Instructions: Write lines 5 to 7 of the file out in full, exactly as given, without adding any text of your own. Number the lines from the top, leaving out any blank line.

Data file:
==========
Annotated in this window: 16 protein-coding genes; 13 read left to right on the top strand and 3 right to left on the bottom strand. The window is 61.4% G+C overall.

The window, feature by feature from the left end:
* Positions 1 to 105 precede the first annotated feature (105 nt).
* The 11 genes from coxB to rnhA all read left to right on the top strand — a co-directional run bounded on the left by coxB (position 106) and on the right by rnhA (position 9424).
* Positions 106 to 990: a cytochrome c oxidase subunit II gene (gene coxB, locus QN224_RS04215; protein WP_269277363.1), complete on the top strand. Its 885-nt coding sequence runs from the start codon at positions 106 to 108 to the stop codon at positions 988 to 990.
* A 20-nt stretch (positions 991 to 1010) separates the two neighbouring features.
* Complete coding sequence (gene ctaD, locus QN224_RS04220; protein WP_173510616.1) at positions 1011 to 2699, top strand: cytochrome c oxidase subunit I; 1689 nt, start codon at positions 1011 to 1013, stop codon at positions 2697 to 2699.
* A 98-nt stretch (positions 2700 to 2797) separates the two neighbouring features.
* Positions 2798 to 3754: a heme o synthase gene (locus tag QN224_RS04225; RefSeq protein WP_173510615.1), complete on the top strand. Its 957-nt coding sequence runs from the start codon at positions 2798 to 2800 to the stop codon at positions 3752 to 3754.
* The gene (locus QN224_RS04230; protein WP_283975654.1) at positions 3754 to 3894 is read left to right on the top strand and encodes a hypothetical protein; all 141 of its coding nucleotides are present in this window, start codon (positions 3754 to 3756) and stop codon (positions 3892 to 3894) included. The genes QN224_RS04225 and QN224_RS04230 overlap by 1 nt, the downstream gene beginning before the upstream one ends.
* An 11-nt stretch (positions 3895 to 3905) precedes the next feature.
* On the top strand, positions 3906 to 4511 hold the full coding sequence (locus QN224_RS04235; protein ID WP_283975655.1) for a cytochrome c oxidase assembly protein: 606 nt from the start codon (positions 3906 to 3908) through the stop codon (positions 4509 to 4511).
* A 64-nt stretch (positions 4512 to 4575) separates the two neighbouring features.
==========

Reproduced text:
* Positions 106 to 990: a cytochrome c oxidase subunit II gene (gene coxB, locus QN224_RS04215; protein WP_269277363.1), complete on the top strand. Its 885-nt coding sequence runs from the start codon at positions 106 to 108 to the stop codon at positions 988 to 990.
* A 20-nt stretch (positions 991 to 1010) separates the two neighbouring features.
* Complete coding sequence (gene ctaD, locus QN224_RS04220; protein WP_173510616.1) at positions 1011 to 2699, top strand: cytochrome c oxidase subunit I; 1689 nt, start codon at positions 1011 to 1013, stop codon at positions 2697 to 2699.